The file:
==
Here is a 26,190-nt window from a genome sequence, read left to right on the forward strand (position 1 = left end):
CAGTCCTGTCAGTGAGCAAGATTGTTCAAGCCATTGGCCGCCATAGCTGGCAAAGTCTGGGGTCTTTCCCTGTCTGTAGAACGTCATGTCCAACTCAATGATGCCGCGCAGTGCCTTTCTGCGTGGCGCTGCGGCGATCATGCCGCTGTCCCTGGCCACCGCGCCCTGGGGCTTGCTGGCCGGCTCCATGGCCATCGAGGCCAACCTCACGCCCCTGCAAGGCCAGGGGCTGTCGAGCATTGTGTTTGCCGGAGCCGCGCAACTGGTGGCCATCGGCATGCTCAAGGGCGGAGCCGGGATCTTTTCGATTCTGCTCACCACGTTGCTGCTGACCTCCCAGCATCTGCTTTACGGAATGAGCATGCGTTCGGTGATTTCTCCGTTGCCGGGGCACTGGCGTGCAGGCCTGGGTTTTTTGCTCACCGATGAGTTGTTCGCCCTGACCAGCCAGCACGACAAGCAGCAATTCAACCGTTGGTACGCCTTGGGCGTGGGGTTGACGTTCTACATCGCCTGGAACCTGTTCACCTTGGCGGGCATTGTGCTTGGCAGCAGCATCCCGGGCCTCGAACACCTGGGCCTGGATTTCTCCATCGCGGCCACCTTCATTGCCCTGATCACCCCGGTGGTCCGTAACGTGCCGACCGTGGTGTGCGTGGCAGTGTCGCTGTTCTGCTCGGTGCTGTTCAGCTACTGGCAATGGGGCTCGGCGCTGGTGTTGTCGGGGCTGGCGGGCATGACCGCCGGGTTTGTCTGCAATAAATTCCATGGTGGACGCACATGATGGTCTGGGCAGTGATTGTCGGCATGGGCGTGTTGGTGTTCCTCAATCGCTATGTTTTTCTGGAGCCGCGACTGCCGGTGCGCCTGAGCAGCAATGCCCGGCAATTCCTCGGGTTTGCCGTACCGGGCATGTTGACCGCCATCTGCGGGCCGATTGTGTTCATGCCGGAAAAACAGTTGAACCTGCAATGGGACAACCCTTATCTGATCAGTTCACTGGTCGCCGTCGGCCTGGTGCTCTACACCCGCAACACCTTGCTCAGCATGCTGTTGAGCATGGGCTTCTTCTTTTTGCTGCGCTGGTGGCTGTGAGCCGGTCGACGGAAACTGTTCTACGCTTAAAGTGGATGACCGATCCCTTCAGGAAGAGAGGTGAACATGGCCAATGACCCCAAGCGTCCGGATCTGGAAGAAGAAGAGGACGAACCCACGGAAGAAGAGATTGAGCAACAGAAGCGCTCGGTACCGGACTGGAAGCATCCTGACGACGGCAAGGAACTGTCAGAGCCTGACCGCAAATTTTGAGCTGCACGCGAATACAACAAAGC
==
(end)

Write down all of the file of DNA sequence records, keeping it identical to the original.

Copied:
Here is a 26,190-nt window from a genome sequence, read left to right on the forward strand (position 1 = left end):
CAGTCCTGTCAGTGAGCAAGATTGTTCAAGCCATTGGCCGCCATAGCTGGCAAAGTCTGGGGTCTTTCCCTGTCTGTAGAACGTCATGTCCAACTCAATGATGCCGCGCAGTGCCTTTCTGCGTGGCGCTGCGGCGATCATGCCGCTGTCCCTGGCCACCGCGCCCTGGGGCTTGCTGGCCGGCTCCATGGCCATCGAGGCCAACCTCACGCCCCTGCAAGGCCAGGGGCTGTCGAGCATTGTGTTTGCCGGAGCCGCGCAACTGGTGGCCATCGGCATGCTCAAGGGCGGAGCCGGGATCTTTTCGATTCTGCTCACCACGTTGCTGCTGACCTCCCAGCATCTGCTTTACGGAATGAGCATGCGTTCGGTGATTTCTCCGTTGCCGGGGCACTGGCGTGCAGGCCTGGGTTTTTTGCTCACCGATGAGTTGTTCGCCCTGACCAGCCAGCACGACAAGCAGCAATTCAACCGTTGGTACGCCTTGGGCGTGGGGTTGACGTTCTACATCGCCTGGAACCTGTTCACCTTGGCGGGCATTGTGCTTGGCAGCAGCATCCCGGGCCTCGAACACCTGGGCCTGGATTTCTCCATCGCGGCCACCTTCATTGCCCTGATCACCCCGGTGGTCCGTAACGTGCCGACCGTGGTGTGCGTGGCAGTGTCGCTGTTCTGCTCGGTGCTGTTCAGCTACTGGCAATGGGGCTCGGCGCTGGTGTTGTCGGGGCTGGCGGGCATGACCGCCGGGTTTGTCTGCAATAAATTCCATGGTGGACGCACATGATGGTCTGGGCAGTGATTGTCGGCATGGGCGTGTTGGTGTTCCTCAATCGCTATGTTTTTCTGGAGCCGCGACTGCCGGTGCGCCTGAGCAGCAATGCCCGGCAATTCCTCGGGTTTGCCGTACCGGGCATGTTGACCGCCATCTGCGGGCCGATTGTGTTCATGCCGGAAAAACAGTTGAACCTGCAATGGGACAACCCTTATCTGATCAGTTCACTGGTCGCCGTCGGCCTGGTGCTCTACACCCGCAACACCTTGCTCAGCATGCTGTTGAGCATGGGCTTCTTCTTTTTGCTGCGCTGGTGGCTGTGAGCCGGTCGACGGAAACTGTTCTACGCTTAAAGTGGATGACCGATCCCTTCAGGAAGAGAGGTGAACATGGCCAATGACCCCAAGCGTCCGGATCTGGAAGAAGAAGAGGACGAACCCACGGAAGAAGAGATTGAGCAACAGAAGCGCTCGGTACCGGACTGGAAGCATCCTGACGACGGCAAGGAACTGTCAGAGCCTGACCGCAAATTTTGAGCTGCACGCGAATACAACAAAGC